The birth of a child requires a lot of forethought on the part of the mother. You should think about what you want from this experience. What is your birth plan (and adoption plan)? While some things may be out of your control, there are quite a few elements of the birth of which you have complete control.
“Careful planning and preparation will ensure that the wishes of all those involved, birth parents and adoptive parents, are respected and carried out, and that time spent together at the hospital will be remembered fondly,” says Peter J. Wiernicki, Esq.
Step #1 – Review Hospital Policy
“The delivery and hospital stay of the child and biological mother is a tender yet nerve-wracking time for everyone involved,” writes Annaleece Merrill, Adoption.com.
Different hospitals have different policies, so ask your hospital for a list of written instructions that you can carefully review. Then, you can begin to craft your adoption plan and map out your birth experience accordingly. Just remember, all pregnancies are different and it’s impossible to predict exactly what will happen, such as an emergency C-section.
“I can guarantee that everything will not go exactly how you planned it,” says Merrill. “Roll with the punches while sticking as close to the plan as is comfortable.”
Here are a few things you may want to consider when crafting your birth plan:
- Who will be in the room during the birth? The adoptive family? The birth father?As the birth mother, you are completely in control of who is in your room at all times (within the rules of the hospital). This includes before, during, and after the birth. Do not feel pressured to make everyone else feel comfortable. You should do what makes YOU feel most comfortable. This hospital stay should be tailored to your needs and wishes.
- Will you have any contact with the baby after birth? Will the baby stay with you in the nursery? Some birth mothers choose to spend time with their baby. Still, a lot of birth mothers choose not to see the baby at all. “They know themselves and feel certain that if they do see their baby, it will be much more difficult to place their baby for adoption if they hold the baby,” says one adoption professional. For many, it comes down to the type of adoption you’ve chosen. If you’ve chosen an open adoption, it might be nice to have some one-on-one time with your child. However, if you’ve chosen a closed adoption, meaning no future contact with the child, some birth mothers find it easier to choose not to see the child after birth.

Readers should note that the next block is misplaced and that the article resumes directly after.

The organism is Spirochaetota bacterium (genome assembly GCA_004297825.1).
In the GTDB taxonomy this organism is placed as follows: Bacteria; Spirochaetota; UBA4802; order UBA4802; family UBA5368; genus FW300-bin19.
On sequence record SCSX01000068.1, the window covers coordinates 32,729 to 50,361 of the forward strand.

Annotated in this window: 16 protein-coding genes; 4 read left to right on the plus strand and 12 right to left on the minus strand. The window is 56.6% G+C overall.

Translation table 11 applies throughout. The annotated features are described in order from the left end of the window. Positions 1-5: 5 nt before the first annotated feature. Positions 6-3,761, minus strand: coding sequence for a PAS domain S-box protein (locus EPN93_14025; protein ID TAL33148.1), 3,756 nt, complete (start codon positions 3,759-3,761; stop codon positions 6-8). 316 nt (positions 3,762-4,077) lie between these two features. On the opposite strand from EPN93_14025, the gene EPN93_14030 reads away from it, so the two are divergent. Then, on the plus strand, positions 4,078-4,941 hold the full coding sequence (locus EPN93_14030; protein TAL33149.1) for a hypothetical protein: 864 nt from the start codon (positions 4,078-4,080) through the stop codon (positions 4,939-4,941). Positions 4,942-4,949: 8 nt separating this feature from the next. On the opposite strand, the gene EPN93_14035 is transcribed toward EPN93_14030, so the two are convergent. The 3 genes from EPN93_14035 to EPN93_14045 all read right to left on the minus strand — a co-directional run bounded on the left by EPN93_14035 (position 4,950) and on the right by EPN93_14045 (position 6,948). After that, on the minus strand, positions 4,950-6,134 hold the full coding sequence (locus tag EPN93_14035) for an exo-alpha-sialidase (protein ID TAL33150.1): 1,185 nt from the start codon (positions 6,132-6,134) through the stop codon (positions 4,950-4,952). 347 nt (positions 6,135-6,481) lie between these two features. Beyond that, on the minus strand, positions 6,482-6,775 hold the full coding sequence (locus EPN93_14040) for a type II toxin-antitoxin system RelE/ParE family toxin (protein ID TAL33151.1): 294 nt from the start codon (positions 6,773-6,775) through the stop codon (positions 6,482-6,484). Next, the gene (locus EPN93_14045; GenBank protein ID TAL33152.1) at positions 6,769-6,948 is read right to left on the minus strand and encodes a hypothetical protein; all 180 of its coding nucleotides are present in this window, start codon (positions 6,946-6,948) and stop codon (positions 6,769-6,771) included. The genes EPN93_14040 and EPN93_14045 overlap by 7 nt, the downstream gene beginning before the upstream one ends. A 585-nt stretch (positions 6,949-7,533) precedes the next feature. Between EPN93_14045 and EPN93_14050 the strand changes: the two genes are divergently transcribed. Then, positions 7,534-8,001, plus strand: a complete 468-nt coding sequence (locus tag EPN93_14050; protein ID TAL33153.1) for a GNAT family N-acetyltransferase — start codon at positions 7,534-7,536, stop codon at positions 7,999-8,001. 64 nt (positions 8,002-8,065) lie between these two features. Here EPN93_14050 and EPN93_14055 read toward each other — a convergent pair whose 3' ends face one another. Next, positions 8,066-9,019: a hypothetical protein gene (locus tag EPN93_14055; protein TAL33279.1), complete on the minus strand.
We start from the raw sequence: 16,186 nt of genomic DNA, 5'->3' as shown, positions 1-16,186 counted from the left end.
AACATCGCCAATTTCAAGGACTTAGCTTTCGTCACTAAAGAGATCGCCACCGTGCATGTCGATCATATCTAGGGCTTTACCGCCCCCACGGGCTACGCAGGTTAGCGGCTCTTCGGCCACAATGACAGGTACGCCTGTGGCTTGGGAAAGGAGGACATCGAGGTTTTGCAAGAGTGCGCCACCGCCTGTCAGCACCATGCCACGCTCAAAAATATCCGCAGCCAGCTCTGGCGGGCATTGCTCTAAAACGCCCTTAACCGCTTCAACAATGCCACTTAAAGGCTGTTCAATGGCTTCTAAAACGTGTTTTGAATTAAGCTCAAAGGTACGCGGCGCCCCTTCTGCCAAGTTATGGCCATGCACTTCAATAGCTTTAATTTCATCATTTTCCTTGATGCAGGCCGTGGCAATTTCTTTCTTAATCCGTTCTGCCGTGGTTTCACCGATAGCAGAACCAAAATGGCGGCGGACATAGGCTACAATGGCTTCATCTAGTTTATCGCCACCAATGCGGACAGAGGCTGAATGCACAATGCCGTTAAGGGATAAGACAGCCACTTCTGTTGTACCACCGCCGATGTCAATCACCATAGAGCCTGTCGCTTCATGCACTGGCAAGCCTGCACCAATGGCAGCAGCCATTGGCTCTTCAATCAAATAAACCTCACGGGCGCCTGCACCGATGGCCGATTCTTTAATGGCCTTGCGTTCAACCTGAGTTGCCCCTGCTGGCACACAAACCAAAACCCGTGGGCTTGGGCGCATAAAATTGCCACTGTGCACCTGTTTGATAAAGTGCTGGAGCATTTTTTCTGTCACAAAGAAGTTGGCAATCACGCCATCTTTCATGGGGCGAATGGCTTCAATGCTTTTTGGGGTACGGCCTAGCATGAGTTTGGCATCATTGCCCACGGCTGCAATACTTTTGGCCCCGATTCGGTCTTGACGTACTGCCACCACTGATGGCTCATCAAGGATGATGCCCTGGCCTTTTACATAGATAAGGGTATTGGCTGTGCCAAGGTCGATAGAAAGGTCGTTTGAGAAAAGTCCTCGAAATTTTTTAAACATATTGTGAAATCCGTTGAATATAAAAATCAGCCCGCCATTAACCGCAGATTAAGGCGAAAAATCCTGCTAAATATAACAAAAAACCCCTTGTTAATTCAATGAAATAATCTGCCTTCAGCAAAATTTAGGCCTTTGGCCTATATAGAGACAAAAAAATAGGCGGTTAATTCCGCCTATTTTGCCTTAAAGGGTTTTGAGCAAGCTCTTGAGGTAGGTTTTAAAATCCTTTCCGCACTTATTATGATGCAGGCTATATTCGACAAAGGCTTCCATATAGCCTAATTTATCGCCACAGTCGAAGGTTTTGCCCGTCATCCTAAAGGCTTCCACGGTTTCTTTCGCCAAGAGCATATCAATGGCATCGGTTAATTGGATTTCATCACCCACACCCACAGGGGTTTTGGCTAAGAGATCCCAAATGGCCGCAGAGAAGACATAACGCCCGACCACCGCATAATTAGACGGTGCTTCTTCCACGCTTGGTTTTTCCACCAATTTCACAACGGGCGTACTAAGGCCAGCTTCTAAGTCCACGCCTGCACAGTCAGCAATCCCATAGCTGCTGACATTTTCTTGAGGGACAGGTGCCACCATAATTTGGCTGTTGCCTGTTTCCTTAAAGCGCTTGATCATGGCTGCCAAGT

- Will you release the baby directly to the adoptive family? Can you? In some cases, the birth mother can “have the baby discharged directly to the adoptive parents when allowed,” says Wiernicki. “If the hospital insists on releasing the baby to the birth mother, you may be able to reach a compromise whereby a third party, such as a relative, an attorney, or an agency social worker, takes custody.”
Of course, remember that a hospital plan is a blueprint, not a contract. You have the flexibility to change your mind at any time.
Step #2 – Communicating Your Adoption Plan to the Hospital
On top of communicating your wishes to the hospital ahead of time, you should also notify the hospital “of the adoption as far in advance of the birth mother’s due date as possible,” says Wiernicki. If you are working with an agency, have them “coordinate with the hospital social worker to ensure an appropriate setting.” The staff social worker will communicate with hospital staff to ensure your birth plan and adoption plan proceed as intended.
At Adoption Makes Family, we will work with you every step of the way to ensure your birth and adoption plans run as smoothly as possible. We are a non-profit (501-C3) licensed adoption agency based in Maryland founded to meet the needs of birth parents and adoptive parents in a manner that is sensitive, compassionate, and personal. Our experienced professionals can help walk you through the process and answer any questions you may have.
Call Us Now at (410) 683-2100
If you have any questions, you can contact us by phone at 410-683-2100, by e-mail at firstname.lastname@example.org or use our online contact form.
- Merrill, Annaleece. “Guide To Hospital Etiquette For The Delivery Of Your Adopted Child.” Adoption.com, adoption.com/guide-to-hospital-etiquette-for-the-delivery-of-your-adopted-child.
- Wiernicki, Peter. “The Hospital Adoption Process – What You Need to Know.” Adoptive Families, 16 Oct. 2017, www.adoptivefamilies.com/adoption-process/hospital-adoption-process-need-to-know/.